And some of my teammates – Terry Jones, Buddy Adellake, Curtis McGriffin and Vince Bukes – we played together at the University of Alabama and we won a lot of football games together. We won two national championships and we had some great teams and I appreciate those guys coming up. I’d like to say, I’m just a product of people helping people. I’ve never been one to take credit, but I do believe in sharing the credit if there is any praise to be given. I just believe in sharing it and I thank those guys for coming up.

Then I had the opportunity to go down to Miami and play for the legendary coach Don Shula. When I went down to the University of Miami, excuse me, when I went down to Miami again, I didn’t expect a whole lot out of myself. I mean, I did expect a whole lot out of myself, but I didn’t exactly know what would happen. And when you get around coach Shula, again, he is like an extension at the University of Alabama – the same things that we practiced there, coach Bryant taught us were the same things that went on down at Miami. And he gave me the opportunity to play there and play professional football there for the Miami Dolphins and coach Shula, I really appreciate you. Thank you very much.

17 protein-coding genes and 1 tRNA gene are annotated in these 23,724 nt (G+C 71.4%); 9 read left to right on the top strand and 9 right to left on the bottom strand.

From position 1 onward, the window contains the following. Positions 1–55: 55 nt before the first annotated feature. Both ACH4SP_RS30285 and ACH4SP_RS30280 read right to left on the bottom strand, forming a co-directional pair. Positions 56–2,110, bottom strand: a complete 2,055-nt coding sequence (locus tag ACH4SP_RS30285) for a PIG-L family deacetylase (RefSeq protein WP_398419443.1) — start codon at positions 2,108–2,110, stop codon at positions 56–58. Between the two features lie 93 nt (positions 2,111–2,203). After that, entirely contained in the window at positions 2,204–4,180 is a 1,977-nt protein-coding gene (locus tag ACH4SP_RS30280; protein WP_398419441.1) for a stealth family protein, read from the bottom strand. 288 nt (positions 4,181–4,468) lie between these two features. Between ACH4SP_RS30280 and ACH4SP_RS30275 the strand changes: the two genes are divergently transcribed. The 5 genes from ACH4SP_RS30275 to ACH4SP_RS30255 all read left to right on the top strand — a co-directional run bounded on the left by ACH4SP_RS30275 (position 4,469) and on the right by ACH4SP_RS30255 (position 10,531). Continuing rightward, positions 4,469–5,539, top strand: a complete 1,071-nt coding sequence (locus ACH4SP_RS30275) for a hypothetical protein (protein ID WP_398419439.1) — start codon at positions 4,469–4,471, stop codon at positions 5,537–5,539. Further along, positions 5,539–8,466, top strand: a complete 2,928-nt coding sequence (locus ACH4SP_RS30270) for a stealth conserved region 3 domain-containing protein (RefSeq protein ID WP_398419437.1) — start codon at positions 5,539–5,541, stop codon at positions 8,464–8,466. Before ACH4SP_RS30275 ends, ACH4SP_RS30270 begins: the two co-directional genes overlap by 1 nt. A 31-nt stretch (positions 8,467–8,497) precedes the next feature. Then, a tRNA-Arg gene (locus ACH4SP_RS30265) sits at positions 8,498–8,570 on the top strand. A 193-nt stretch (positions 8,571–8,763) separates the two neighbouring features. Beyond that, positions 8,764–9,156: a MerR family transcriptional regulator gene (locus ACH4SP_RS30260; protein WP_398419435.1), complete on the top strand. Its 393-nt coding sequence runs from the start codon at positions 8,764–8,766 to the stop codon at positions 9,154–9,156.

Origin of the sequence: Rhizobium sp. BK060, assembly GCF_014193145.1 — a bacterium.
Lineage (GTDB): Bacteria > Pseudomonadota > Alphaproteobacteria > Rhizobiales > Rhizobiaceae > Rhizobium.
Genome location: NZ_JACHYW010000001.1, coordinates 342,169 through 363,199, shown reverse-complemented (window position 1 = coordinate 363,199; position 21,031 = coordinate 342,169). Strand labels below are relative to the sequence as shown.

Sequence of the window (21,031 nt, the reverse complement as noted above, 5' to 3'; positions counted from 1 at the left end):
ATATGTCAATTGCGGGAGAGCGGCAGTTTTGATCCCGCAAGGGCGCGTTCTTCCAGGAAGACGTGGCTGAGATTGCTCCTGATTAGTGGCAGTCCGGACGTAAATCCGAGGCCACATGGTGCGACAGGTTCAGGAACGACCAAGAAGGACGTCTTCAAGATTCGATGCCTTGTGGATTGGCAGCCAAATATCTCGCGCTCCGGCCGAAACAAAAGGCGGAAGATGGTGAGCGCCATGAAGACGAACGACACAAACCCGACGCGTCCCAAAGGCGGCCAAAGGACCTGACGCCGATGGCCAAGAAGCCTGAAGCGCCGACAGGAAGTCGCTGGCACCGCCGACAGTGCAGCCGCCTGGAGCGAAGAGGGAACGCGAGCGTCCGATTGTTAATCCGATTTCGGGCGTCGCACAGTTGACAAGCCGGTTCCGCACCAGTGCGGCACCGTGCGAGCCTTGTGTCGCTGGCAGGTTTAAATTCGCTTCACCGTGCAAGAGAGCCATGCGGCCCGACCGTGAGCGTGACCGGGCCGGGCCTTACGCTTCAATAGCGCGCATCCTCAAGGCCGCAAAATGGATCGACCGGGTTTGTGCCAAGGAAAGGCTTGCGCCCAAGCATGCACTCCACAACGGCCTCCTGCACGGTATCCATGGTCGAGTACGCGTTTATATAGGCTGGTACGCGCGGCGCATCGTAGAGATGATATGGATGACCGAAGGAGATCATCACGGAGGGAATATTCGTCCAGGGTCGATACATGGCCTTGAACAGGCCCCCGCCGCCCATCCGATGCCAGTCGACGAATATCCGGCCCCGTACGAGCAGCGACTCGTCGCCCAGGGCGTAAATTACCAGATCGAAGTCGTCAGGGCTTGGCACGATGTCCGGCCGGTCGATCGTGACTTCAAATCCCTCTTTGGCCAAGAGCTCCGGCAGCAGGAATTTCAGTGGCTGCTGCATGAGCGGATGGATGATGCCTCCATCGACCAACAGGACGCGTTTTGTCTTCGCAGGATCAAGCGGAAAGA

And also, I have one of my offensive line coaches – coach John Sandusky. He coached me the whole time I was in the National Football League. He took a guy that came from the University of Alabama who knew how to run block but didn’t know a whole lot about pass protection. And I think I turned out to be a pretty good pass protector like that. So, if you would please stand, coach Sandusky. Thank you. And his wife Shirley.

Again, you know, I had great teammates there at the University, excuse me down in Miami there and I played with the great ones like Dan Marino, Mark Duper, Mark Clayton and we won a lot of football games down there. We played in a couple of Super Bowls and those we’re disappointing but we did do a lot of good things down there. And I have some great guys to learn from like Larry Little and Bob Griese and the great Dolphins before from the 1972 undefeated football season. Those great guys they helped us out and again, I’m just very, very thankful and humble and I’m just happy to be here. Thank you very much.